Thanks to fSpy, you can quickly extract camera parameters from an imaging viewpoint and use them to get the desired effect. It has still image camera matching capabilities that can be used to create interactive apps, video games, visual effects, animated films, and 3D printed models.
If you’ve ever tried to model directly from the reference image, you may know that configuring the right camera settings can be extremely frustrating and time-consuming.
fSpy allows you to define vanishing points within an image by matching line segments to axes. It uses these vanishing points to make estimations about the camera’s parameters. It is essential to keep in mind that some images will not work.
These include photos taken with lenses with severe distortion, such as fisheye lenses.
Pictures taken with perspective lens tampered 3D images rendered with an orthographic camera and stitched panorama images. The vanishing points on the image plane in this app converge at a 90-degree angle into the 3D space.
The utility calculates the camera’s position, focal length, and orientation in the 3D space according to the control points specified by the user. These calculations can be used to configure 3D creation and modeling applications, such as Blender.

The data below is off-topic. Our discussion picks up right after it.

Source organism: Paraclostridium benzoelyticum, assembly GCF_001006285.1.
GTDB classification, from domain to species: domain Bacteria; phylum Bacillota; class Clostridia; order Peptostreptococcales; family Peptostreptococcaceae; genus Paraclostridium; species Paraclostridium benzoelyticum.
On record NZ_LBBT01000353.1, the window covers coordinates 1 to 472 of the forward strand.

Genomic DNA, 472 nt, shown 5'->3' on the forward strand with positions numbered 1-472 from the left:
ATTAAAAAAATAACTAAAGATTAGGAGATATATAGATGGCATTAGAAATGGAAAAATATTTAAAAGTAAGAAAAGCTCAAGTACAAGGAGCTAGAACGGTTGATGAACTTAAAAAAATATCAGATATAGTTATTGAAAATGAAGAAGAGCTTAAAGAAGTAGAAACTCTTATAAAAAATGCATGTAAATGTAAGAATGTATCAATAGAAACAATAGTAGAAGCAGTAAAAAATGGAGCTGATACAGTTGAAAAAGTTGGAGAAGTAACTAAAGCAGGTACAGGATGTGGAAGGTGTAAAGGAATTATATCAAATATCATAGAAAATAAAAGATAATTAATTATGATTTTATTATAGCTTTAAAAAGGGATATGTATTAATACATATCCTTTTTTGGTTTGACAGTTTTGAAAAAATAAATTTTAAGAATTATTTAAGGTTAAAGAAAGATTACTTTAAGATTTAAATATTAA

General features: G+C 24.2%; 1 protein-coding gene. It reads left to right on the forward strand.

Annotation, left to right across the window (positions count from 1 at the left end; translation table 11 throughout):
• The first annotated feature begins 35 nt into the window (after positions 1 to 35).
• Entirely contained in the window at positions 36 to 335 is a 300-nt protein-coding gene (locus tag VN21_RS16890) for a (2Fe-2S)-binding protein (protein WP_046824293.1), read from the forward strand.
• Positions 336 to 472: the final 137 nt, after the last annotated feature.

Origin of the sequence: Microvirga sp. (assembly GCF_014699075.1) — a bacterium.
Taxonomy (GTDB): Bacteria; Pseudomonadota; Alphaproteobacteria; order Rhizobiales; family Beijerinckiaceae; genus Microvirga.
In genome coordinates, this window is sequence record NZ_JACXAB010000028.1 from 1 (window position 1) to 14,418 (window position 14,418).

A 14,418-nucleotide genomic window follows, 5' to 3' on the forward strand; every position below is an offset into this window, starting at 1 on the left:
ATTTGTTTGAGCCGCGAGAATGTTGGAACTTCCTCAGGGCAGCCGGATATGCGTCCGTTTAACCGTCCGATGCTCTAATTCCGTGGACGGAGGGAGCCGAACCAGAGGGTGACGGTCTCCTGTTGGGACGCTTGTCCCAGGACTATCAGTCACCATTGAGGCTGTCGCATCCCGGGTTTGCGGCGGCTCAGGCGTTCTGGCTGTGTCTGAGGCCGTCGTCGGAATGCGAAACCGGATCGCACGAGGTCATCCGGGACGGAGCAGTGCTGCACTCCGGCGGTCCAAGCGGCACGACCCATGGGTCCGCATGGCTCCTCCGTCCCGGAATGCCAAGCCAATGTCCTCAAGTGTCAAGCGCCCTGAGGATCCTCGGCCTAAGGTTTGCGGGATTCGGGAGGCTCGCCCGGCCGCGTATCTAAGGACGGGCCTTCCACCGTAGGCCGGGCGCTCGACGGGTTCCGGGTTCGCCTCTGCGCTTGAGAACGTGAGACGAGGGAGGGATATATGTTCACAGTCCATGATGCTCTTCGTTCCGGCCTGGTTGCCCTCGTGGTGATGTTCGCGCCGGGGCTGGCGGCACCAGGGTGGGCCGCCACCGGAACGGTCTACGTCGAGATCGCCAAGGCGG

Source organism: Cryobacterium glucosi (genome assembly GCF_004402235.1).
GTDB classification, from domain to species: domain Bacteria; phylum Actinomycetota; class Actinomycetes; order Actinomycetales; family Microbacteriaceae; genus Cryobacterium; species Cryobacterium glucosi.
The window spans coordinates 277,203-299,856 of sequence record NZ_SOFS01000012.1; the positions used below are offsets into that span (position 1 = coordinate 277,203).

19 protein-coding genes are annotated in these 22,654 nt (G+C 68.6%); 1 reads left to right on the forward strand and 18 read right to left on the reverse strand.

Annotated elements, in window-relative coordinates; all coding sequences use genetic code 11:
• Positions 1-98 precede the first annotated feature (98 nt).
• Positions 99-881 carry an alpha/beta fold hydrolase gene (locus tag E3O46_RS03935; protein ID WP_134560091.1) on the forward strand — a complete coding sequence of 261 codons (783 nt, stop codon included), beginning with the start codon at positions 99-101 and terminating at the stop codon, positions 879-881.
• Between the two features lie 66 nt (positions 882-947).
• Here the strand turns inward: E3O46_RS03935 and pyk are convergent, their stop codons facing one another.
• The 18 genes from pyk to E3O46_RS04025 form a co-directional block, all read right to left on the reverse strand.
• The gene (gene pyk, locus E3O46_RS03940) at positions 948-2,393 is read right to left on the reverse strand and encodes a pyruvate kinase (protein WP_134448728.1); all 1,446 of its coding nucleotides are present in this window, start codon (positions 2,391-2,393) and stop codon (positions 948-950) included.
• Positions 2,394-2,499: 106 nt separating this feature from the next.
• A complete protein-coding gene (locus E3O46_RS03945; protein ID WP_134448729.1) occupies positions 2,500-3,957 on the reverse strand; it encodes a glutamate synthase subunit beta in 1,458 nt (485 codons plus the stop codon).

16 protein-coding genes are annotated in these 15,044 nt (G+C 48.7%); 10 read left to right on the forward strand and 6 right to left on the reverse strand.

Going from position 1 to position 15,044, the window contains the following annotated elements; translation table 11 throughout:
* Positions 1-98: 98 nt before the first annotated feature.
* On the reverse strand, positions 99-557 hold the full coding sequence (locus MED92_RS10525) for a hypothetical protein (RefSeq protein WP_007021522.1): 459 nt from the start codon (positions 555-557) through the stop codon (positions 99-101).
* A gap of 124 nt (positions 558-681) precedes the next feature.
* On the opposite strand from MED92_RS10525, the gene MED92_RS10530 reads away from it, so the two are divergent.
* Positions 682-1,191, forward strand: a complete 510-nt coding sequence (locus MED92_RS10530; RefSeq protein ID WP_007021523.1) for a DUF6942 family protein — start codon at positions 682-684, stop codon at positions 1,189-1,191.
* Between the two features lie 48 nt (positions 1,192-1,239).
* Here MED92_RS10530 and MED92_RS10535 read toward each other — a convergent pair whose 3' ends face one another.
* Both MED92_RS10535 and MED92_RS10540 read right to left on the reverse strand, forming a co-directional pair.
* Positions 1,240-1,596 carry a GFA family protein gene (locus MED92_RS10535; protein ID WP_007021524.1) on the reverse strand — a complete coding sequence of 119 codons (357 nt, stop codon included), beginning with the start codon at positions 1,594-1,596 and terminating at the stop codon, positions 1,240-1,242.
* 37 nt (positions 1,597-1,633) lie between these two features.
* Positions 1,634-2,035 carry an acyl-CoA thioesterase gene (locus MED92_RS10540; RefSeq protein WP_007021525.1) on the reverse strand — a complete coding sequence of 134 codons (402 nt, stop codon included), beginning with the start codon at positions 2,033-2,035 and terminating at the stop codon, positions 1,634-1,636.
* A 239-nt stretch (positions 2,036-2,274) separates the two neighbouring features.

To estimate the camera parameters, the x and y coordinates of vanishing points are used. Each vanishing point is determined by aligning two line segments that fall parallel on either side of the diminishing far-away object surfaces.
It is possible to copy and paste fSpy parameters into the target program, such as Blender, one by one without using a dedicated importer. It loads the camera parameters into the application.
You can follow a simple procedure to import fSpy to other 3D applications.
First, configure the viewpoint of the camera based on the input image dimensions. Next, set the camera background to the input image, camera view field, position, orientation, and principal point.
If the primary point falls precisely on the image midpoint, you can leave it to default.